Forum for Science, Industry and Business

Sponsored by:     3M 
Search our Site:

 

Penn Study on Silencing of Tumor Suppressor Gene Suggests New Target for Lymphoma

10.08.2011
Mariusz A. Wasik, MD, professor of Pathology and Laboratory Medicine, and Qian Zhang, MD, PhD, research assistant professor, both from the Perelman School of Medicine at the University of Pennsylvania, and their colleagues, found that a cancer-causing fusion protein works by silencing the tumor suppressor gene IL-2R common gamma-chain (IL-2Rã). The results, which appeared in a recent Proceedings of the National Academy of Sciences, suggest news targets for lymphoma and other types of cancer.

Fusion proteins are created by two genes -- originally coding for separate proteins -- joining together. Translation of the fusion gene into an active protein results in a molecule with properties derived from each of the originals. Fusion proteins are relatively commonly found in cancer cells.

The team looked at a fusion protein called NPM-ALK. Anaplastic lymphoma kinase (ALK), which physiologically is expressed only by neurons in fetal life, causes cancer when it is mistakenly expressed in non-neural tissues as a fusion protein with nucleophosphin (NPM) and other partners. NPM-ALK works by silencing the tumor suppressor gene IL-2Rã. The ALK fusion genes are active in several cancer types including some carcinomas of the lung, thyroid, and kidney.

The protein IL-2Rã is shared by receptors for several proteins called cytokines that play key roles in the maturation and growth of normal immune cells called CD4+ T cells. The Penn team found that IL-2Rã expression is inhibited in T-cell lymphoma cells expressing NPM-ALK as a result of epigenetic silencing. The IL-2Rã gene promoter is silenced by a chemical change to the DNA itself, in this case, the adding of a methyl group to DNA's molecular backbone.

Role of Epigenetic Silencing
Epigenetic gene silencing represents an important mechanism of inhibiting tumor suppressor gene expression in cancer cells. The silencing affects gene promoter regions within DNA, in two ways: methylation of the DNA and modification of histones and other proteins. The methylation is mediated by enzymes called DNA methyltransferases (DNMTs). Histones are modified by histone deacetylases.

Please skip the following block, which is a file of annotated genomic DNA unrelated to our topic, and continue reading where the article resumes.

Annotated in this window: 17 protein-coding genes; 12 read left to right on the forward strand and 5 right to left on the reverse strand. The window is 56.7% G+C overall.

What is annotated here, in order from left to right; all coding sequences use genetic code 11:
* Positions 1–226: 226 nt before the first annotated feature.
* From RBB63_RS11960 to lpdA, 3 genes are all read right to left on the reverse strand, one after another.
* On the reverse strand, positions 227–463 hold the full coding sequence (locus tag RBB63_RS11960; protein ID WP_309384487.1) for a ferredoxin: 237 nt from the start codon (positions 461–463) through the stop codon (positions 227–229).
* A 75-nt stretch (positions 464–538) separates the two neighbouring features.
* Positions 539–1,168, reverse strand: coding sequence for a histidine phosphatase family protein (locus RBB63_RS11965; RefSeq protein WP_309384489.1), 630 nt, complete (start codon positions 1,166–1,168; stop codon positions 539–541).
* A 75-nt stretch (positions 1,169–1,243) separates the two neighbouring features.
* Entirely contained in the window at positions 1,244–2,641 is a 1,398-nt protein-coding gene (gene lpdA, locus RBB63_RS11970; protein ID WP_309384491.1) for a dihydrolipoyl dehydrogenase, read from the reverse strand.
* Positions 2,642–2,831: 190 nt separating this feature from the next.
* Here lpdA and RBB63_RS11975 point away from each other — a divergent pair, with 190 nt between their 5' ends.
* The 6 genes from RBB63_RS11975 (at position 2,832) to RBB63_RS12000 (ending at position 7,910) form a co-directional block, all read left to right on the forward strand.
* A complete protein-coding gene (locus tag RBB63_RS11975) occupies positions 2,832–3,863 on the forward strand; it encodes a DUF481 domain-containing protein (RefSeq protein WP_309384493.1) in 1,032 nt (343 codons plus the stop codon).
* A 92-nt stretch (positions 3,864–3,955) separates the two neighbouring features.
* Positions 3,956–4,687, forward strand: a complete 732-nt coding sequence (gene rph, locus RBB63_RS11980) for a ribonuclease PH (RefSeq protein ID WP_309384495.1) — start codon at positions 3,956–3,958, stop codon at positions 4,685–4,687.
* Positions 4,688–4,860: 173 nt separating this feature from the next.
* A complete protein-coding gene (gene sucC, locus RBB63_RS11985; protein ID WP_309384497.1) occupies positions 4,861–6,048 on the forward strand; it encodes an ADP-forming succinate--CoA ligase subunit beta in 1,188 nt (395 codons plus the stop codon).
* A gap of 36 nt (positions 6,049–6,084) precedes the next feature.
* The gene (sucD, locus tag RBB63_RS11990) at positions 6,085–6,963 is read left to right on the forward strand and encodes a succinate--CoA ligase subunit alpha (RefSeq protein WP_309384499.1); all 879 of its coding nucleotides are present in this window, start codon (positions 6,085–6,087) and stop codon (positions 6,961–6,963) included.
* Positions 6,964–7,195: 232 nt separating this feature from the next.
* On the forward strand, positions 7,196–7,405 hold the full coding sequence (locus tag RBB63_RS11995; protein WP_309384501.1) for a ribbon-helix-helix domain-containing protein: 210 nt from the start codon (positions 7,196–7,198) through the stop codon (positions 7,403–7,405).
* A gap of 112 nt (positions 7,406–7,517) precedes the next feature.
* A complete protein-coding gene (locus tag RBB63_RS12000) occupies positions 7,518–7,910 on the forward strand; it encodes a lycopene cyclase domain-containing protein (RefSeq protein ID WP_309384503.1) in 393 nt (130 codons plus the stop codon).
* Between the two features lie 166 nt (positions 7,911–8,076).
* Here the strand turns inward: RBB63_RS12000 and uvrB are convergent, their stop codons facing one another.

Silencing of the IL-2Rã promoter via methylation is induced in malignant T cells by NPM-ALK by activating another protein called STAT3. STAT3 increases expression of one of the DNMTs and facilitates attachment of this and other DNMTs to the IL-2Rã gene promoter. Strikingly, when IL-2Rã is expressed, NPM-ALK disappears from the cancerous T cells, and they eventually die. These results demonstrate that NPM-ALK induces epigenetic silencing of the IL-2Rã gene and that IL-2Rã acts as a tumor suppressor by reciprocally inhibiting expression of NPM-ALK.

"Epigenetic silencing is not an independent event, and genetics — in the form of the aberrant fusion protein — drives an epigenetic change," says Wasik. "Is this phenomenon generalizable? Can we overcome the tumor suppressor gene silencing using inhibitors of DNA methylation, which are already approved to treat some forms of blood cancer, to inhibit the expression of NPM-ALK and possibly other cancer-causing proteins in patients?"

This approach could potentially complement inhibition of fusion protein activity as is routinely done for BCR-ABL in chronic myelogeneous leukemia and experimentally for ALK in lung carcinoma, lymphoma and other malignancies expressing ALK.

The research was funded by the grants from the National Cancer Institute and the Leukemia and Lymphoma Society.

Penn Medicine is one of the world's leading academic medical centers, dedicated to the related missions of medical education, biomedical research, and excellence in patient care. Penn Medicine consists of the Raymond and Ruth Perelman School of Medicine at the University of Pennsylvania (founded in 1765 as the nation's first medical school) and the University of Pennsylvania Health System, which together form a $4 billion enterprise.

Penn's Perelman School of Medicine is currently ranked #2 in U.S. News & World Report's survey of research-oriented medical schools and among the top 10 schools for primary care. The School is consistently among the nation's top recipients of funding from the National Institutes of Health, with $507.6 million awarded in the 2010 fiscal year.